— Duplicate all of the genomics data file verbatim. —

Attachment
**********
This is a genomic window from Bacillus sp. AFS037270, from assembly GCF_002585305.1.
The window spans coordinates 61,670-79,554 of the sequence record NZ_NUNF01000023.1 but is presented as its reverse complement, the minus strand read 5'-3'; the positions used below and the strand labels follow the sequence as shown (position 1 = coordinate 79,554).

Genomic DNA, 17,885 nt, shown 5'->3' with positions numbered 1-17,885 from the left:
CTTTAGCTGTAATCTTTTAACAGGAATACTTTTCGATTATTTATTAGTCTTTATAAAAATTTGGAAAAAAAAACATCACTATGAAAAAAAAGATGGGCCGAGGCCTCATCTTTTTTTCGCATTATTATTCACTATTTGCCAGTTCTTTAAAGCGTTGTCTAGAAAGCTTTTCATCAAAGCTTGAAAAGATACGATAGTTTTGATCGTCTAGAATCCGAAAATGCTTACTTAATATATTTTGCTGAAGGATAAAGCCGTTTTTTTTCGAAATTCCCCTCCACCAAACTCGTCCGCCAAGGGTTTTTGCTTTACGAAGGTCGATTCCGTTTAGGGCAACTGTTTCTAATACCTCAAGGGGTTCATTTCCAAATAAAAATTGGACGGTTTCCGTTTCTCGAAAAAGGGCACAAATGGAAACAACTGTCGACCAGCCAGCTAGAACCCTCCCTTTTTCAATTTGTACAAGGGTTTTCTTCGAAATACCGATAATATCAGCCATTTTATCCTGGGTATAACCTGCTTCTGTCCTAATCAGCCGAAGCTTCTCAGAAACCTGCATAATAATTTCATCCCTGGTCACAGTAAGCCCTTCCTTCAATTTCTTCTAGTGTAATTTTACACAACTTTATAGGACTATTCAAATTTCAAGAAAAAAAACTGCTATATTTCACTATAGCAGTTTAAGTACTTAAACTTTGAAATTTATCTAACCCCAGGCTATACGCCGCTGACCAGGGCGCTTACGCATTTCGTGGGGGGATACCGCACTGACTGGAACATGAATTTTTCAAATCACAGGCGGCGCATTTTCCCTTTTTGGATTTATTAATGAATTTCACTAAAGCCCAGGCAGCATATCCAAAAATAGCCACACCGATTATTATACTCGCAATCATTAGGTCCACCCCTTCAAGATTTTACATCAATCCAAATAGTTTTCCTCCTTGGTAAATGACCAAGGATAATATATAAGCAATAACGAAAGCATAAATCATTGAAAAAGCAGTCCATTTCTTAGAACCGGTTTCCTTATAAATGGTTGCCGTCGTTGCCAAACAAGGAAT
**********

This is a genomic window from Bacillus sp. AFS037270, from assembly GCF_002585305.1.
The window spans coordinates 61,670-79,554 of the sequence record NZ_NUNF01000023.1 but is presented as its reverse complement, the minus strand read 5'-3'; the positions used below and the strand labels follow the sequence as shown (position 1 = coordinate 79,554).

Genomic DNA, 17,885 nt, shown 5'->3' with positions numbered 1-17,885 from the left:
CTTTAGCTGTAATCTTTTAACAGGAATACTTTTCGATTATTTATTAGTCTTTATAAAAATTTGGAAAAAAAAACATCACTATGAAAAAAAAGATGGGCCGAGGCCTCATCTTTTTTTCGCATTATTATTCACTATTTGCCAGTTCTTTAAAGCGTTGTCTAGAAAGCTTTTCATCAAAGCTTGAAAAGATACGATAGTTTTGATCGTCTAGAATCCGAAAATGCTTACTTAATATATTTTGCTGAAGGATAAAGCCGTTTTTTTTCGAAATTCCCCTCCACCAAACTCGTCCGCCAAGGGTTTTTGCTTTACGAAGGTCGATTCCGTTTAGGGCAACTGTTTCTAATACCTCAAGGGGTTCATTTCCAAATAAAAATTGGACGGTTTCCGTTTCTCGAAAAAGGGCACAAATGGAAACAACTGTCGACCAGCCAGCTAGAACCCTCCCTTTTTCAATTTGTACAAGGGTTTTCTTCGAAATACCGATAATATCAGCCATTTTATCCTGGGTATAACCTGCTTCTGTCCTAATCAGCCGAAGCTTCTCAGAAACCTGCATAATAATTTCATCCCTGGTCACAGTAAGCCCTTCCTTCAATTTCTTCTAGTGTAATTTTACACAACTTTATAGGACTATTCAAATTTCAAGAAAAAAAACTGCTATATTTCACTATAGCAGTTTAAGTACTTAAACTTTGAAATTTATCTAACCCCAGGCTATACGCCGCTGACCAGGGCGCTTACGCATTTCGTGGGGGGATACCGCACTGACTGGAACATGAATTTTTCAAATCACAGGCGGCGCATTTTCCCTTTTTGGATTTATTAATGAATTTCACTAAAGCCCAGGCAGCATATCCAAAAATAGCCACACCGATTATTATACTCGCAATCATTAGGTCCACCCCTTCAAGATTTTACATCAATCCAAATAGTTTTCCTCCTTGGTAAATGACCAAGGATAATATATAAGCAATAACGAAAGCATAAATCATTGAAAAAGCAGTCCATTTCTTAGAACCGGTTTCCTTATAAATGGTTGCCGTCGTTGCCAAACAAGGAAT